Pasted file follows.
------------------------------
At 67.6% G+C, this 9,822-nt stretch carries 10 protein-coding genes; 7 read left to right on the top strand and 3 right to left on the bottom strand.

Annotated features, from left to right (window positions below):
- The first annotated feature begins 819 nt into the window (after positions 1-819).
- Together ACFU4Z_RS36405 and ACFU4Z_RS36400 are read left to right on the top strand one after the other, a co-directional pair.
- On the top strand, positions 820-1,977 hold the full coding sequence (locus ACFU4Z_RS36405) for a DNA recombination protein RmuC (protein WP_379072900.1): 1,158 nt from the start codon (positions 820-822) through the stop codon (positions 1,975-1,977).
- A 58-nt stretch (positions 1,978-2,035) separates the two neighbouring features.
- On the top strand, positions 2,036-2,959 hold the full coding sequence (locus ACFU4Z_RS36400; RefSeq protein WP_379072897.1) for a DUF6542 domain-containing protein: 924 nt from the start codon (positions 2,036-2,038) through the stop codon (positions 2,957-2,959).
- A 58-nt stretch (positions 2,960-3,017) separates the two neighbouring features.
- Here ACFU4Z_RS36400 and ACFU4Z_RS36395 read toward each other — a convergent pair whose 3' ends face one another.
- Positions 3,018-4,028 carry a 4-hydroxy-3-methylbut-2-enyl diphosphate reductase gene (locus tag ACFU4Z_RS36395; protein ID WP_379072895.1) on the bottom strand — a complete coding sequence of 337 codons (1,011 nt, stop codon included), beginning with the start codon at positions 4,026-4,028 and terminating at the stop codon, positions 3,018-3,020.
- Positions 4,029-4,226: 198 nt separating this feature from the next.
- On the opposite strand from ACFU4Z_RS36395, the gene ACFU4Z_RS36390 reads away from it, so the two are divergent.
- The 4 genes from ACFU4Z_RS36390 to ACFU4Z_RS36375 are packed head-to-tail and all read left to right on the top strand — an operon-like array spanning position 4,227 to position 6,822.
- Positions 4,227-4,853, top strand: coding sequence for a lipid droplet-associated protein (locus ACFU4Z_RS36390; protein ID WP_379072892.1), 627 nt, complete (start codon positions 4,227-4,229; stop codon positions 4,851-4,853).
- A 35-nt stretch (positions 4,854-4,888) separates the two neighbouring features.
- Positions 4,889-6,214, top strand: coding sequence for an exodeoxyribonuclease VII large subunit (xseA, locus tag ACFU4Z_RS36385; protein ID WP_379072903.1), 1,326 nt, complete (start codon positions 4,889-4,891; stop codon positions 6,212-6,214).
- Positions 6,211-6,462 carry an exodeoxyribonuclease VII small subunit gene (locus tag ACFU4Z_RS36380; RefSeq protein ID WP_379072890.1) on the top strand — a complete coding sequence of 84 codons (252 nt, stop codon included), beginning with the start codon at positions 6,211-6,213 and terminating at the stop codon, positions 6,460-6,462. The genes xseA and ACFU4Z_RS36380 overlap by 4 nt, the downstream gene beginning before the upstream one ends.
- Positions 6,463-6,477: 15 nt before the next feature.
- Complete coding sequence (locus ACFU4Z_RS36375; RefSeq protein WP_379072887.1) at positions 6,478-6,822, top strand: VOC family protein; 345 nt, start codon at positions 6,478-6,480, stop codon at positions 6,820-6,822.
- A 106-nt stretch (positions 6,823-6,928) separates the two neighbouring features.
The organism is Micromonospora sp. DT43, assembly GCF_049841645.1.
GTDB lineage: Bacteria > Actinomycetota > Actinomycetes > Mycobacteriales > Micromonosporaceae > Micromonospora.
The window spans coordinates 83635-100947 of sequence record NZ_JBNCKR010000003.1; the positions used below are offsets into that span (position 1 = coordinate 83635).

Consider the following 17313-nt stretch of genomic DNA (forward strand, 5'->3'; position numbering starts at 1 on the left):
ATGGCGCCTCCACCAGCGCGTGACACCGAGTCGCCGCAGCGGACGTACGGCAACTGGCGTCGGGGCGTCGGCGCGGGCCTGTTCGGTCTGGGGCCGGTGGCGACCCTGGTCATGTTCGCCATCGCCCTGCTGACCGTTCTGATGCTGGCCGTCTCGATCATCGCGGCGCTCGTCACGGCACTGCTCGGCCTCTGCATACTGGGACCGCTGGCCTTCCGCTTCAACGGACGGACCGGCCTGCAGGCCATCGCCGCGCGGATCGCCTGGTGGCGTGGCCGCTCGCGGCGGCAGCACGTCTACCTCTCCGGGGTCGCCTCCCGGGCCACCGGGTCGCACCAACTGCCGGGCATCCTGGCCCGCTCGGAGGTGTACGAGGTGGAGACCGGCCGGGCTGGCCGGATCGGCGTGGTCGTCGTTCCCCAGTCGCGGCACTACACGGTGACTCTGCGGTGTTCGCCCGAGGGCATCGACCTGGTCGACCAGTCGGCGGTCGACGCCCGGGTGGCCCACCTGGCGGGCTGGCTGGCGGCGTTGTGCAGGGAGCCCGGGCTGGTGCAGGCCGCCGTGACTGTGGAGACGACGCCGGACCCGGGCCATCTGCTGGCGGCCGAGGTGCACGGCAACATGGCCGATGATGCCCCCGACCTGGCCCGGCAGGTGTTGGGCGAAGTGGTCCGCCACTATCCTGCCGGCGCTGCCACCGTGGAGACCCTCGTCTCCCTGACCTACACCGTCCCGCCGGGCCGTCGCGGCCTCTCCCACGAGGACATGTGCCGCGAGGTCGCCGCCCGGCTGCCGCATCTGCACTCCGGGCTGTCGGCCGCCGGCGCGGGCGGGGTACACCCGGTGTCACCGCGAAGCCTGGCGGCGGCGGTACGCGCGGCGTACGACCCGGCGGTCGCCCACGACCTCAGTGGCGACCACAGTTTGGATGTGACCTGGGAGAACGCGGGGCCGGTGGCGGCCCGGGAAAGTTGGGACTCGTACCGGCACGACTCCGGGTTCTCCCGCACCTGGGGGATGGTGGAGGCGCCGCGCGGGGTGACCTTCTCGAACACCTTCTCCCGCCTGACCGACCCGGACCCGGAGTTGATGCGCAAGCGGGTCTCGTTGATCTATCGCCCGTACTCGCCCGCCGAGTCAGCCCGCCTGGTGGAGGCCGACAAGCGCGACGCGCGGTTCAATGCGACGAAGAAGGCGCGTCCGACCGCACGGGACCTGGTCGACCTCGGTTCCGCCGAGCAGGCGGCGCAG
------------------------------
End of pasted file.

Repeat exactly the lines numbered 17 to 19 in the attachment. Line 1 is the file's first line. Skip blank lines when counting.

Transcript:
- Positions 6,211-6,462 carry an exodeoxyribonuclease VII small subunit gene (locus tag ACFU4Z_RS36380; RefSeq protein ID WP_379072890.1) on the top strand — a complete coding sequence of 84 codons (252 nt, stop codon included), beginning with the start codon at positions 6,211-6,213 and terminating at the stop codon, positions 6,460-6,462. The genes xseA and ACFU4Z_RS36380 overlap by 4 nt, the downstream gene beginning before the upstream one ends.
- Positions 6,463-6,477: 15 nt before the next feature.
- Complete coding sequence (locus ACFU4Z_RS36375; RefSeq protein WP_379072887.1) at positions 6,478-6,822, top strand: VOC family protein; 345 nt, start codon at positions 6,478-6,480, stop codon at positions 6,820-6,822.